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Search: Posts Made By: Toby Purcell
Forum: Photographs of British Servicemen and Women Wearing Insignia Today, 07:54 AM
Replies: 16
Views: 293
Posted By Toby Purcell
The standard British issue were only ever...

The standard British issue were only ever Enfields, initially rifle muskets and then magazine fed long lees.
Forum: Infantry (& Guards) Badges Yesterday, 11:45 AM
Replies: 15
Views: 325
Posted By Toby Purcell
Yes, I believe so. They are the correct, ‘Garter...

Yes, I believe so. They are the correct, ‘Garter stars’. You will need to check the size though. Similar stars are worn on blue patrol jackets and greatcoats. I am unsure if they are both the same...
Forum: Photographs of British Servicemen and Women Wearing Insignia Yesterday, 09:35 AM
Replies: 10
Views: 252
Posted By Toby Purcell
There wasn’t much ironing going on then, Leigh. ...

There wasn’t much ironing going on then, Leigh. 1913 was still the age before vertical creases were expected, ‘American style’, and at best men ‘pressed’ their uniforms between boards under their...
Forum: Photographs of British Servicemen and Women Wearing Insignia Yesterday, 09:04 AM
Replies: 10
Views: 252
Posted By Toby Purcell
Those look to me like bandsmen’s wings as there...

Those look to me like bandsmen’s wings as there is no fringe and I can see no crown and inch lace bands on arms or collar. Might this not be a bandsman who has been given an old drummers doublet,...
Forum: Photographs of British Servicemen and Women Wearing Insignia Yesterday, 08:42 AM
Replies: 16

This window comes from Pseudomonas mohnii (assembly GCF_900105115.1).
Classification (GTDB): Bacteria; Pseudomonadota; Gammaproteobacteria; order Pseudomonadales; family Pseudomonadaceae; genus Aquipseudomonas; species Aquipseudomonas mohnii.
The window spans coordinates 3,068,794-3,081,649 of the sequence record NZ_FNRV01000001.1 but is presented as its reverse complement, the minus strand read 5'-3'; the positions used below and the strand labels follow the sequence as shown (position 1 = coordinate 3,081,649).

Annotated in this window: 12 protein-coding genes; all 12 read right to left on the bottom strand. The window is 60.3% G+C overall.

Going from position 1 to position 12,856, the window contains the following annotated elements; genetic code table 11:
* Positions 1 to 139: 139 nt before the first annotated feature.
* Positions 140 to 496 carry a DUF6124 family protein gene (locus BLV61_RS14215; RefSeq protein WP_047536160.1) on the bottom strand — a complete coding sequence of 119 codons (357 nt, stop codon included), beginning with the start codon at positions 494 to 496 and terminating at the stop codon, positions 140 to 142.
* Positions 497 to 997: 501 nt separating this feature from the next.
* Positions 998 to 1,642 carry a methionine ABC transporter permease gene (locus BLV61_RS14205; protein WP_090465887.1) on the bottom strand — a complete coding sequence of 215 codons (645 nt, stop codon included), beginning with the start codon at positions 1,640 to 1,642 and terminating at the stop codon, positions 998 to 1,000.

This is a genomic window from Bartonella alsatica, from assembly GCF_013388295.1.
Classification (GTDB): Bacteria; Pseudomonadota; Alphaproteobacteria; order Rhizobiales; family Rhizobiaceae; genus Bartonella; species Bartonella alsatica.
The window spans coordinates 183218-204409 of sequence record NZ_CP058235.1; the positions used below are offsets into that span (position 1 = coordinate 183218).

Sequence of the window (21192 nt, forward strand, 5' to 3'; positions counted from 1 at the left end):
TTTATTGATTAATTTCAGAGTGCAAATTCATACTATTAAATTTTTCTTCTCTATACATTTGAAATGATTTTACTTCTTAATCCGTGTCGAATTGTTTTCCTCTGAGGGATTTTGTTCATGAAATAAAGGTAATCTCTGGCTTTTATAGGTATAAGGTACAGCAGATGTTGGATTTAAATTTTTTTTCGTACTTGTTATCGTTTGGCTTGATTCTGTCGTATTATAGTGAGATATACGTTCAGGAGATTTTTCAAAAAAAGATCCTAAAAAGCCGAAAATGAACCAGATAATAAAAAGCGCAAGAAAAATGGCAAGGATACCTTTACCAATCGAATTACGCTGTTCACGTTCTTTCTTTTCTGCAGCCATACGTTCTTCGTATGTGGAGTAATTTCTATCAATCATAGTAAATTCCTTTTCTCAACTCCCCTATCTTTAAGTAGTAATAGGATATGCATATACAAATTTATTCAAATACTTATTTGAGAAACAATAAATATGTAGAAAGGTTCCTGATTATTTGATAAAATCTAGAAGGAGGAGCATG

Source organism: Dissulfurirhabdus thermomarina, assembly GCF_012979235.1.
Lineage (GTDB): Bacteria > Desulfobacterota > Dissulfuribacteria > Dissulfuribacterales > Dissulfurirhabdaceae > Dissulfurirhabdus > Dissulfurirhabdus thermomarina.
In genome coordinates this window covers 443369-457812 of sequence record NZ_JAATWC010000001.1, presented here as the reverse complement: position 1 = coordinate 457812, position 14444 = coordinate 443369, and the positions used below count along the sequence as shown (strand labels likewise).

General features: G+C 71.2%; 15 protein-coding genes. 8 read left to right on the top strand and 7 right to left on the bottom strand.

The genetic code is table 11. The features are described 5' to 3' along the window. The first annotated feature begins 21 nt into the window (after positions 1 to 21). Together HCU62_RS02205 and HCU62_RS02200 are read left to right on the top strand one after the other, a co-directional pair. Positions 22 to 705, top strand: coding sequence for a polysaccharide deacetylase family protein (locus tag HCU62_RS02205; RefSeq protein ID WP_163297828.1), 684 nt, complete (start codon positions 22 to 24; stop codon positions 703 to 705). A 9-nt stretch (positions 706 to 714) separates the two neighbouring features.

Views: 293
Posted By Toby Purcell
That is very interesting, Jon, and the knowledge...

That is very interesting, Jon, and the knowledge of it is probably lost at what passes for the SASC Museum at Warminster. All that you have reported makes sense, as there was for many years a sense...
Forum: Photographs of British Servicemen and Women Wearing Insignia Yesterday, 08:24 AM
Replies: 16
Views: 293
Posted By Toby Purcell
Yes. The last sentence above refers to the SASC...

Yes. The last sentence above refers to the SASC CSMI. The preceding sentences to the SofM QMS at the beginning of the thread.
Forum: Infantry (& Guards) Badges Yesterday, 08:15 AM
Replies: 15
Views: 325
Posted By Toby Purcell
The short answer to your question, Laurent, is...

The short answer to your question, Laurent, is yes a rank star of the Order of the Bath pattern (see enclosed image) is missing. That is the correct rank badge for a 2nd Lieutenant, as worn by both,...
Forum: Infantry (& Guards) Badges 15-06-19, 09:39 AM
Replies: 3
Views: 131
Posted By Toby Purcell
The absence of pleats on the chest pockets...

The absence of pleats on the chest pockets indicates it’s a pattern of the 1930s as cbuehler has suggested. In all other respects it matched the pattern first introduced in 1896, when it was added...